Saturday, 6 December 2008

You have a million dollar idea but how to avoid an invention company scam?

Ok, you have your million dollar idea and you want to avoid an invention company scam. Look at the following tips how to do it.

1. Ask for their success rate: Ask for in writing the number of ideas they have represented and how many inventors made more money than they invested.
2. Ask for references: Ask for the names of three satisfied customers that you can talk to.
3. Avoid too much pressure: Are their sales people calling you often? Are you hearing, "Let's do it now/asap."
4. Are they sending you pre-signed confidentiality agreements in their "free kits": No, you sign agreements after you decide you want to use them or anyone else (but before discussion of any ideas).
5. Have they asked you to write your ideas down and mail them to yourself? That is not protection.
6. Early in your discussions, ask what the total cost of services will be. Any hesitation to answer is a bad sign.
7. Market evaluations provide an objective evaluation of the merit, technical feasibility, and commercial viability of your invention. Ask for their criteria, system of review, and the qualifications of company evaluators.
8. Do they check on pre-existing patents for your same idea. Bad companies will promote almost any idea, without knowing if there is patent infringement involved.
9. Do their "patent searches" come without a written opinion of patentability? Do they refuse to provide in writing the number of favorable patent searches vs unfavorable searches. You will want both.
10. Do they recommend that a design patent be applied for? Only a minority of inventions should fall in this category. Also watch out if they offer a "money back guarantee" if the patent does not issue.
11. If they claim to have a special relationship with a manufacturer, ask for proof. Watch out, if they ask you to submit your idea to a manufacturer before you have a patent.
12. Avoid a jack-of-all-trades. They send a "free kit" or in reality more advertising, then sell you a market evaluation package, and later a patent, marketing and licensing package. No one is an expert in all those fields.
13. Watch out for addresses that don't match, they claim to be in one state but the mailing address is different. Ditto for no direct phone contact, are you always reaching their voicemail?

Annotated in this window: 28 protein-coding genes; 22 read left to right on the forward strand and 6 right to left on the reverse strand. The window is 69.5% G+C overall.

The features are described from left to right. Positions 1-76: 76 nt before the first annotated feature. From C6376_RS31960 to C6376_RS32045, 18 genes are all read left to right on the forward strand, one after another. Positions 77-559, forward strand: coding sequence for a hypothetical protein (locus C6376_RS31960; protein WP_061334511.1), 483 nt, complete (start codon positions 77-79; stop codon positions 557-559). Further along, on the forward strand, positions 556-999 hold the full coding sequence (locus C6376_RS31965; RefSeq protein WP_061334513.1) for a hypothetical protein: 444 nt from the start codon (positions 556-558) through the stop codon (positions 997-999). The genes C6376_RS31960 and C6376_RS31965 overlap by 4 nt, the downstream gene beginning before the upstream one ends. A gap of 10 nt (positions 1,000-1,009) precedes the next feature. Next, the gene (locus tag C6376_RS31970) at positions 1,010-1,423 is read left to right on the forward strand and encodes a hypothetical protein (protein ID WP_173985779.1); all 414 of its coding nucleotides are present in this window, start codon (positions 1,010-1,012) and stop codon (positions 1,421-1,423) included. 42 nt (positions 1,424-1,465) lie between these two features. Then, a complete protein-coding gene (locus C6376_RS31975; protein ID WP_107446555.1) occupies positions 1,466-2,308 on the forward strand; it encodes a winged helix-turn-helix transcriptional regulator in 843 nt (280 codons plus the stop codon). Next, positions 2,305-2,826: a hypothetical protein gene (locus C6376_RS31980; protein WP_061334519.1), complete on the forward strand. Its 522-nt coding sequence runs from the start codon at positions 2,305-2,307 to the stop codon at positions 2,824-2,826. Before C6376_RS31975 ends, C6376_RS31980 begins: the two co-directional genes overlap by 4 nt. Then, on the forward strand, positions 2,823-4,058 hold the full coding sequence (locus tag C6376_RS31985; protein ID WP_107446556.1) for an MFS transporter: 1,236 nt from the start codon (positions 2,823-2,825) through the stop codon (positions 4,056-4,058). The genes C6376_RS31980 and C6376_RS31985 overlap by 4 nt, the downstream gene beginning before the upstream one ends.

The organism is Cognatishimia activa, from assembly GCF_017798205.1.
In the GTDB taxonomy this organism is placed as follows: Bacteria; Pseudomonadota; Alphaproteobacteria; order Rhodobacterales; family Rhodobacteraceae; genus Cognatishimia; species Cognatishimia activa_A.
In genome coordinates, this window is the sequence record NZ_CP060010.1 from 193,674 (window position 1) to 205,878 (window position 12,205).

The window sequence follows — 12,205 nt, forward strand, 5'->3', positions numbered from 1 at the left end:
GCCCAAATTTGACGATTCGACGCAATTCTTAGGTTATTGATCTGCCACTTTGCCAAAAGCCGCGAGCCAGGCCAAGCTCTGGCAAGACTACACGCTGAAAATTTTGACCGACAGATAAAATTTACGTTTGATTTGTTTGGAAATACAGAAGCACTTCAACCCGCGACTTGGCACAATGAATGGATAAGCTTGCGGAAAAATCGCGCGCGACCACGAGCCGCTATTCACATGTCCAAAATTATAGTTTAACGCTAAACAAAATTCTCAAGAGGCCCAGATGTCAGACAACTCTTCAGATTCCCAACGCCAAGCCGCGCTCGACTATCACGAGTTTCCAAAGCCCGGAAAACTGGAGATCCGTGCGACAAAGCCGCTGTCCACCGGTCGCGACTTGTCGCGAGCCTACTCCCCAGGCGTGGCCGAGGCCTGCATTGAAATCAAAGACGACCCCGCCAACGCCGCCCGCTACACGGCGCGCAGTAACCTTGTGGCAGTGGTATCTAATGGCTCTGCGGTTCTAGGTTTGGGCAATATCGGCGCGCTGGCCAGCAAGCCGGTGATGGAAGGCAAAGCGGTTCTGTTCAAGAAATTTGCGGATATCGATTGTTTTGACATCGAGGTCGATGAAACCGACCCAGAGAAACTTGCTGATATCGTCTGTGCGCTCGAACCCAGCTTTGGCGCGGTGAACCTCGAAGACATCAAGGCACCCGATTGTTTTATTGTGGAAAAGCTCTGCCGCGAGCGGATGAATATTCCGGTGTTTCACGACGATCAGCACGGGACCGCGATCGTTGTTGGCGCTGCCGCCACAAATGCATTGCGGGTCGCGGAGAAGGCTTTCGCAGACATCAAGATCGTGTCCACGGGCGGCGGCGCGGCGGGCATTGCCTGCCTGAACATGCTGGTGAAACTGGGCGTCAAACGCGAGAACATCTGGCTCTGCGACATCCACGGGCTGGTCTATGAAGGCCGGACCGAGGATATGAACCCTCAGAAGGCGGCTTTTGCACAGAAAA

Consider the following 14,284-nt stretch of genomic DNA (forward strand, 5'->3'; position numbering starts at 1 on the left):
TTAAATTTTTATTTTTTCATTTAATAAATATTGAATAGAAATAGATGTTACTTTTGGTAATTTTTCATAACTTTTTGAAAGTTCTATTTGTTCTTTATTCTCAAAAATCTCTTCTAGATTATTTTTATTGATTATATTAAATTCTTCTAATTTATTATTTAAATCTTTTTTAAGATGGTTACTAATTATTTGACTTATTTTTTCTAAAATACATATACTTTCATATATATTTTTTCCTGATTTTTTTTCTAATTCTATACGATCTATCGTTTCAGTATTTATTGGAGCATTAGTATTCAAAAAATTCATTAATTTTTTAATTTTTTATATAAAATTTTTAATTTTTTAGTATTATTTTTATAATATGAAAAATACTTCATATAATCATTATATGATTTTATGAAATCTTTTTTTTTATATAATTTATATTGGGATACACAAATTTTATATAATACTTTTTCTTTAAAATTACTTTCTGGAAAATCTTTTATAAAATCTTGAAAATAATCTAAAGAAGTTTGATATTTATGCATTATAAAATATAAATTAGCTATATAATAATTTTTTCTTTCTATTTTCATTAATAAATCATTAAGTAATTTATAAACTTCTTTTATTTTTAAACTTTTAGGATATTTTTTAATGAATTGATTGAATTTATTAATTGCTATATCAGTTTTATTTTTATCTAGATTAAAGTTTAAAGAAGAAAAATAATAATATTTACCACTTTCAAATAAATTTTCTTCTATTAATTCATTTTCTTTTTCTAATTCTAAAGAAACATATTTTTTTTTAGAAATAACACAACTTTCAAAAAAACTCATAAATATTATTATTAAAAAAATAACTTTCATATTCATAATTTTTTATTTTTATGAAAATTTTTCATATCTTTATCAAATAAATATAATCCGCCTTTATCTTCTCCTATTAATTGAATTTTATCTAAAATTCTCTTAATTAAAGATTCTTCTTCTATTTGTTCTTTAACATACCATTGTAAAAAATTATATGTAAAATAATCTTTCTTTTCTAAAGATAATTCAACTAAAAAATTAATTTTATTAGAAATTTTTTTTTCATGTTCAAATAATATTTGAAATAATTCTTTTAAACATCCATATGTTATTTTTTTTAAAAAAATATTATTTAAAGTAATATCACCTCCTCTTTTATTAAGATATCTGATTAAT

14. Ask all the above questions and be on triple alert if your are responding to a slick TV, radio and magazine ad. Yes, the real guys have to advertise too, so know what to look out for.
15. Investigate the good guys too. Even if none of the above apply, call your local Better Business Bureau, check with the FTC and the bad guys listings under "Invention Company Scams".

How to You Make Money With Your Million Dollar Idea

So, you've had an idea for an invention or an innovative way of doing something that will boost productivity, put more people to work, and make lots of money for you and anyone who backs you? As you've probably heard, you're the kind of person your country needs to compete in world markets and maintain its standard of living. You're the cutting edge of the future.

You are another of those individuals on whom progress has always depended. We all know that it hasn't been huge corporations that have come up with the inventions that have revolutionized life. As the discoverer of penicillin, Sir Alexander Flemming, said, "It is the lone worker who makes the first advance in a subject: The details may be worked out by a team, but the prime idea is due to the enterprise, thought and perception of an individual." Innovators like you are business' lifeblood.

Owner-managers who have started companies on new ideas know first hand about the innovation process. They also know that you can expect to hear.

In the first place, the chances that you are the first to come up with a particular innovation are somewhere between slim and none. Secondly, even if you have come up with the better mousetrap, nobody — but nobody — is going to beat a path to your door. In fact, in the course of trying to peddle your better mousetrap, you'll beat up plenty of shoe leather wearing paths to other people's doors. You'll stand a good chance of wearing out your patience and several dozen crying towels as well.